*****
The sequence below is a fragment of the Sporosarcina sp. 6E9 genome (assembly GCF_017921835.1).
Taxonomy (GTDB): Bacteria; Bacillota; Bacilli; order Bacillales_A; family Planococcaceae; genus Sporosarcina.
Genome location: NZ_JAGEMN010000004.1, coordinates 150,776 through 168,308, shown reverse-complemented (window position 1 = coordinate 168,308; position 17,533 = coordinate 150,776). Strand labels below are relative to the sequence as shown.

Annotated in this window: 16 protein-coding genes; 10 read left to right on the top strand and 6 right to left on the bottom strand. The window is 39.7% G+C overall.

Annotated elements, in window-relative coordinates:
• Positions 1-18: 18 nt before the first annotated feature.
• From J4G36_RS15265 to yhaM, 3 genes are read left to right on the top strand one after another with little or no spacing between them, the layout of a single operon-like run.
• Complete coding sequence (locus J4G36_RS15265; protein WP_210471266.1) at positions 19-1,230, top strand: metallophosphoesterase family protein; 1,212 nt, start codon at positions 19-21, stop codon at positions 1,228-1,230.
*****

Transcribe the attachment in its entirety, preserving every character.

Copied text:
The sequence below is a fragment of the Sporosarcina sp. 6E9 genome (assembly GCF_017921835.1).
Taxonomy (GTDB): Bacteria; Bacillota; Bacilli; order Bacillales_A; family Planococcaceae; genus Sporosarcina.
Genome location: NZ_JAGEMN010000004.1, coordinates 150,776 through 168,308, shown reverse-complemented (window position 1 = coordinate 168,308; position 17,533 = coordinate 150,776). Strand labels below are relative to the sequence as shown.

Annotated in this window: 16 protein-coding genes; 10 read left to right on the top strand and 6 right to left on the bottom strand. The window is 39.7% G+C overall.

Annotated elements, in window-relative coordinates:
• Positions 1-18: 18 nt before the first annotated feature.
• From J4G36_RS15265 to yhaM, 3 genes are read left to right on the top strand one after another with little or no spacing between them, the layout of a single operon-like run.
• Complete coding sequence (locus J4G36_RS15265; protein WP_210471266.1) at positions 19-1,230, top strand: metallophosphoesterase family protein; 1,212 nt, start codon at positions 19-21, stop codon at positions 1,228-1,230.